The ground serves as a large storage of solar energy which can be utilized as a source of heat during winter season or serves as heat sink during hot summer days. The ground has the ability to regulate the temperature of buildings that stand on it.
Also known as Geothermal heat pump, Ground source heat pumps extract geothermal heat from the earth to supply clean and energy-efficient way to heat buildings without releasing any carbon emissions. This is powered by electricity to efficiently generate up to five times as much heat energy for every electricity used. Ground source heat pumps can be suitable to different buildings and heating requirements.
Although it requires electricity to drive up the compressors and circulation pumps, they regenerate more energy than they actually use and can be integrated into other equipments to make it renewable. Ground source heat pumps operate more efficiently with low temperature heating distribution systems like underfloor heating. At 35°C, for every one unit of electricity used in ground source heat pumps, 4 units of unit energy are generated. For an effective environmental solution, green electricity can also be purchased.
It is commonly used in Switzerland, Germany, Sweden and North America for many years now. Installing heat pumps may cost more than typical heating systems; however, the costs to maintain it is relatively low and it guarantees a dependable, safe and emission-free heating for more than 20 years.
Types of Collectors
There are two types of collectors: open loop and closed loop.
Open Loop. Water normally travels through the ground in aquifers (between sandstones, broken rock and gravels) and will follow the ground’s temperature where it flows. Drilling holes in the aquifer will divert the water to serve as a source of heat. To know its viability, a special hydrogeological survey is conducted to conclude the longevity and extent of the resource. Due to its complicated requirements and numerous uncertainties like air locking, unexpected geological conditions, falling water table and degradation of the boreholes, experts highly recommend closed loop systems more. However, if there are accessible wells that supply water, open loop systems can be effectively installed. In areas like London, elevated water tables contribute as water source for heat pumps where water is extracted from the original water course.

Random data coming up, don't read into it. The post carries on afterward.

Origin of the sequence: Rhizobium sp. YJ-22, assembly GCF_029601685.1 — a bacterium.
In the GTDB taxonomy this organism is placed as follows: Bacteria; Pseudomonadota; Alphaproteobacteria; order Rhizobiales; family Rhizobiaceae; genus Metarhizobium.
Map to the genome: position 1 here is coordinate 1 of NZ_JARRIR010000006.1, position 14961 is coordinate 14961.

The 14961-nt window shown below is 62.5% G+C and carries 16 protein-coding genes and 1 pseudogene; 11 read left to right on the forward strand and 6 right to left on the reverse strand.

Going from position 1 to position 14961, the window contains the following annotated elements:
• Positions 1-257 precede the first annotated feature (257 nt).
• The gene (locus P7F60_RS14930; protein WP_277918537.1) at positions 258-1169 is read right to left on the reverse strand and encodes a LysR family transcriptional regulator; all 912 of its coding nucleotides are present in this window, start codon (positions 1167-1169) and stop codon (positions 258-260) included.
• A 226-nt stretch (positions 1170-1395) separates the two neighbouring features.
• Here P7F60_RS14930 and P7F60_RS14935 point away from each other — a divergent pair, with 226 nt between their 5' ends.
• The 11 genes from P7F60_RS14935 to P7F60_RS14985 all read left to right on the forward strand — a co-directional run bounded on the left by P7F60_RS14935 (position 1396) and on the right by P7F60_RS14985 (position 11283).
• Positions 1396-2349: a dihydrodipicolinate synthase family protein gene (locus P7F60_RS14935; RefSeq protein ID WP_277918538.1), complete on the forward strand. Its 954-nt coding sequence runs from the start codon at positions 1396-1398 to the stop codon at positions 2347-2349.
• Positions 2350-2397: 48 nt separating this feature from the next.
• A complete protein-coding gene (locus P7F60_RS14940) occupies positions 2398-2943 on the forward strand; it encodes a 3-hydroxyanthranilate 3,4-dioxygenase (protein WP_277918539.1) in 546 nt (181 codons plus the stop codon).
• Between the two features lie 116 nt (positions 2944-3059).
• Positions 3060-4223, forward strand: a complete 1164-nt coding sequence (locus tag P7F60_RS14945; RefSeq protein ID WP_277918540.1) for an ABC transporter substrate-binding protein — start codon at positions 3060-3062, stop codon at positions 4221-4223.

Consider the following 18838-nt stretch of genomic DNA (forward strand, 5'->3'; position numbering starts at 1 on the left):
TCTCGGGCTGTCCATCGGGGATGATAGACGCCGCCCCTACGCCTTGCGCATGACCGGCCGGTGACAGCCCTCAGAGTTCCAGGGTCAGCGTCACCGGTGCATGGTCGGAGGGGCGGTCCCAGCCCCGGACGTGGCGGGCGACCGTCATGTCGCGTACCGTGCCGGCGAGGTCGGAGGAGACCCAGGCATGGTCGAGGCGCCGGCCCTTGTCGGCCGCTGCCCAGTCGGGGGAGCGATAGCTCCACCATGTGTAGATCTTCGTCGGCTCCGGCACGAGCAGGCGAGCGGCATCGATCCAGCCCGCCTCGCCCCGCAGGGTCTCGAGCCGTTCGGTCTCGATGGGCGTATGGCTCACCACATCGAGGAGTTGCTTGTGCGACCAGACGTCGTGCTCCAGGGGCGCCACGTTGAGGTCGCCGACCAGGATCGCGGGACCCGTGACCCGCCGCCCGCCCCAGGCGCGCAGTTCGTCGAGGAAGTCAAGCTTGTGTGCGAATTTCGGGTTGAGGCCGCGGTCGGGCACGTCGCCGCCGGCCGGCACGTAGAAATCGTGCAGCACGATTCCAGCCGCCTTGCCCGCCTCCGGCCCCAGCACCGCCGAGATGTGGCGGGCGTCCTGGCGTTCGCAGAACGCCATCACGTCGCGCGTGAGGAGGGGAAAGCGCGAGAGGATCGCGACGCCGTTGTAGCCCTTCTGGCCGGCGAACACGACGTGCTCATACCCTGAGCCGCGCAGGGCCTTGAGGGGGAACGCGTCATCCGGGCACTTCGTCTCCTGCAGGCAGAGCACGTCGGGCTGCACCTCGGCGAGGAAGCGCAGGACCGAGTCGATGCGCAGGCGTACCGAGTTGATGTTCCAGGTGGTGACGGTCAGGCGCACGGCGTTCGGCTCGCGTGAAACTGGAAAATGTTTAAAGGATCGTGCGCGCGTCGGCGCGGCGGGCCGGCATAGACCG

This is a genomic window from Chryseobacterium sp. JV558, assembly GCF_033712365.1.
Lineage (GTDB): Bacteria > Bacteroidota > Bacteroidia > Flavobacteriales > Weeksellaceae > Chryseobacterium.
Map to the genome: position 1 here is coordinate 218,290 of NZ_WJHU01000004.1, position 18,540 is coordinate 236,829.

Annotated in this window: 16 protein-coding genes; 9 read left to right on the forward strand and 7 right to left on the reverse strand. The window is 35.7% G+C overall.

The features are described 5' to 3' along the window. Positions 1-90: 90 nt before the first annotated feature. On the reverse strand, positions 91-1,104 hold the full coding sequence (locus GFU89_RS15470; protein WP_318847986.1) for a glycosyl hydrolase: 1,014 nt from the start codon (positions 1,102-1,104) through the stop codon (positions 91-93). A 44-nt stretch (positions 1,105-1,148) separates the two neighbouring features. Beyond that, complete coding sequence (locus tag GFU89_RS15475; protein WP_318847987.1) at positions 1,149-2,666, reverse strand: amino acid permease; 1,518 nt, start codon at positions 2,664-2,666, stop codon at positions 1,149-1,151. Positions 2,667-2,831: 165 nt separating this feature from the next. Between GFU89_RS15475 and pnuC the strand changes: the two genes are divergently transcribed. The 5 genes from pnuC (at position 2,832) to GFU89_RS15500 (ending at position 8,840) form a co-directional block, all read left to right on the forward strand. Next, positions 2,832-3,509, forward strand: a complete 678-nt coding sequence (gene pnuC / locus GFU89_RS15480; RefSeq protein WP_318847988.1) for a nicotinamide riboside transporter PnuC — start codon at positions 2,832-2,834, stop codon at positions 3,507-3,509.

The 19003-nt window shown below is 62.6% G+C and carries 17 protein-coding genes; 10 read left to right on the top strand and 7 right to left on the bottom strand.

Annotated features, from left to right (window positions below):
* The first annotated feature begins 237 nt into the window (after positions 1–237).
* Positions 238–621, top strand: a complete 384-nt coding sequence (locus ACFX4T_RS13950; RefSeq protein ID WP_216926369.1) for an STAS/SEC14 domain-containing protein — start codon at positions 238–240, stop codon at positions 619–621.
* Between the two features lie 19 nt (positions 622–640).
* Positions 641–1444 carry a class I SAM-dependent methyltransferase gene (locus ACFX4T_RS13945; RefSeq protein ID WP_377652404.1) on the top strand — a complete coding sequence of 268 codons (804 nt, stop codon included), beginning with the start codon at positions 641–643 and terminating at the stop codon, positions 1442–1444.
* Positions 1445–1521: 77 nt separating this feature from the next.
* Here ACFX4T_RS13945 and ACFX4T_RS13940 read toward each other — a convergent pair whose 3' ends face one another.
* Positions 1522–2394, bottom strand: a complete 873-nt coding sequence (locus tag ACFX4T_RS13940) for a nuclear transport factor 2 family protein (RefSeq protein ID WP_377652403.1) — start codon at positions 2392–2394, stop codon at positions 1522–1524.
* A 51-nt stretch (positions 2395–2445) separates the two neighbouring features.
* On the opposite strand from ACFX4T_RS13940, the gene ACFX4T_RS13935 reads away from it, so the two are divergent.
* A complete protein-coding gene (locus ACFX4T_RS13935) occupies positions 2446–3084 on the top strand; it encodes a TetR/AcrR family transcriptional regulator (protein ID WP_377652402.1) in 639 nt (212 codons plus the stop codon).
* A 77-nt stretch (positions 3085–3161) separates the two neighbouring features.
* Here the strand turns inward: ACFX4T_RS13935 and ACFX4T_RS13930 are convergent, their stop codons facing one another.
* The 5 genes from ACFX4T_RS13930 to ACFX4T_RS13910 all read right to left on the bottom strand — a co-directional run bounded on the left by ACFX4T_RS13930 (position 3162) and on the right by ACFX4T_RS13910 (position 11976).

Closed Loop. Like open loop systems, closed loop may still suffer air locks and may need protection during and after they have been successfully installed to eliminate blockages and pipework falls. The amount of heat energy transferred between the pipe and the ground will be based on the thermal qualities of the ground, the materials used around the pipe, the fluids traveling in the tube and the number of hours yearly the heat is extracted.
You need to hire someone who has extensive skills and knowledge in designing and installing ground source heat pumps. A ground source heat pump may not function well unless it is integrated in an effective design by an expert who knows the needs of the building and the geological conditions of the place.
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